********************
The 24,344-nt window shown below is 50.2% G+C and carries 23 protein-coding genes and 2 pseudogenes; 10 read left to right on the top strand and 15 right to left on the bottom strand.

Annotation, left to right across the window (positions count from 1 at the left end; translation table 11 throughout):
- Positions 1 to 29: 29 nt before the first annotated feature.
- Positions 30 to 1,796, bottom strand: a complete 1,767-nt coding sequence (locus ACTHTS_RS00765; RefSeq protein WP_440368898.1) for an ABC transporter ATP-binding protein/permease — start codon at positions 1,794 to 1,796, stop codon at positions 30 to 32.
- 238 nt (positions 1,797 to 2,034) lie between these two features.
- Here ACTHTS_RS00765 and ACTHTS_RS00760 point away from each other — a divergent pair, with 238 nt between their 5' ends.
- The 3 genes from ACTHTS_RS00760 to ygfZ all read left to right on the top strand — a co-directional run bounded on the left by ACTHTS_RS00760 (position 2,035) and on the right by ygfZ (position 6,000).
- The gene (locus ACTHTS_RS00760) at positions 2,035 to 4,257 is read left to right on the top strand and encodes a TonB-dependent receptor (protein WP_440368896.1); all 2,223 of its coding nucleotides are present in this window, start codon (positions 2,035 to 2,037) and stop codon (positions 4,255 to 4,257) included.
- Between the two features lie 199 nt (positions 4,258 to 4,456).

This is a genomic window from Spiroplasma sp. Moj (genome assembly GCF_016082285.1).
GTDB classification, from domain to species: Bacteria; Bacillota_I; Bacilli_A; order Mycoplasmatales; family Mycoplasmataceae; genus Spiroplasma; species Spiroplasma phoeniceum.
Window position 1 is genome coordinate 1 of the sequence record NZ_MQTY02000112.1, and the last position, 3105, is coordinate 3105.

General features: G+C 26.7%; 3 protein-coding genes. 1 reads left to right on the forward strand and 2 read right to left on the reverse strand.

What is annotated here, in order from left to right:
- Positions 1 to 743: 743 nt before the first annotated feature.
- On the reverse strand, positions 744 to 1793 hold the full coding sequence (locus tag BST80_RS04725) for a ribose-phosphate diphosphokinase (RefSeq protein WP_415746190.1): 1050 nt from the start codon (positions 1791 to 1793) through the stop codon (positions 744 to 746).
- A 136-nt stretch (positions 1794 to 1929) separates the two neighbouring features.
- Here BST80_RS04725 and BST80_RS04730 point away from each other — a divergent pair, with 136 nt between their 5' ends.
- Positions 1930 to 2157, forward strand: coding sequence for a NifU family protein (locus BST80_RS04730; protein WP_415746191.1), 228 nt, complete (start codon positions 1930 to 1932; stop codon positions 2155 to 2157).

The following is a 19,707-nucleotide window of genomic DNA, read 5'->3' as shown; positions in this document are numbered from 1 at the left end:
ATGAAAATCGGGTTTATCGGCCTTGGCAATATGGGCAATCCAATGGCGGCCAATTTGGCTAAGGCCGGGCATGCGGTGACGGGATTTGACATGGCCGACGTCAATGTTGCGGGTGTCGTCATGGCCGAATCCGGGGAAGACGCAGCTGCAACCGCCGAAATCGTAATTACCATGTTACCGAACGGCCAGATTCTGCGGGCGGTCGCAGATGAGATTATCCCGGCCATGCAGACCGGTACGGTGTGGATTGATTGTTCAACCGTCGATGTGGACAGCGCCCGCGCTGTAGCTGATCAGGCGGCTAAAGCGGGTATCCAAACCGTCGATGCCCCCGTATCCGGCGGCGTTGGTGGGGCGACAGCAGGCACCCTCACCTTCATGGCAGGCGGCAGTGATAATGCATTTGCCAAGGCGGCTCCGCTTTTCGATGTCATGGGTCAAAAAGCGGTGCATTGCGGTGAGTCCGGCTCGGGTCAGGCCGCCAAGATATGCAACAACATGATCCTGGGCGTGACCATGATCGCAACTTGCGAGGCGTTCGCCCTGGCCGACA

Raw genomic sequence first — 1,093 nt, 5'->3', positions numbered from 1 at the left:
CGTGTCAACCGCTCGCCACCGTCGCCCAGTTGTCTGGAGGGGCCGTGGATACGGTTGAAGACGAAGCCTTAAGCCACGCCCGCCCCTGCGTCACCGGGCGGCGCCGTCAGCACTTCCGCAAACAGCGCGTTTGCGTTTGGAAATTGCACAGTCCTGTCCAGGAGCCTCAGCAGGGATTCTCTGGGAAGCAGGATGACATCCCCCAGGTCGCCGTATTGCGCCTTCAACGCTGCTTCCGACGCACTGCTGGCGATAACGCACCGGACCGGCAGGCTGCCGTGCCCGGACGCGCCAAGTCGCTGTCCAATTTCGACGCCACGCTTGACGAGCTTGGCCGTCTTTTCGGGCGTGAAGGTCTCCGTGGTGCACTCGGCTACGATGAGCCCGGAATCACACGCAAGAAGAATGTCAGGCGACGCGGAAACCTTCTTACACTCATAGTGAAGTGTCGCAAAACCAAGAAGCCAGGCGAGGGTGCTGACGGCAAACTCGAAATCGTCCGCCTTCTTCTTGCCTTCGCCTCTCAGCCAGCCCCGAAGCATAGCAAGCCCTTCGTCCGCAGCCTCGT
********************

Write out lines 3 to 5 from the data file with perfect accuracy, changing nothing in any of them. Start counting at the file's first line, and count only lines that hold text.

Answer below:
- Positions 1 to 29: 29 nt before the first annotated feature.
- Positions 30 to 1,796, bottom strand: a complete 1,767-nt coding sequence (locus ACTHTS_RS00765; RefSeq protein WP_440368898.1) for an ABC transporter ATP-binding protein/permease — start codon at positions 1,794 to 1,796, stop codon at positions 30 to 32.
- 238 nt (positions 1,797 to 2,034) lie between these two features.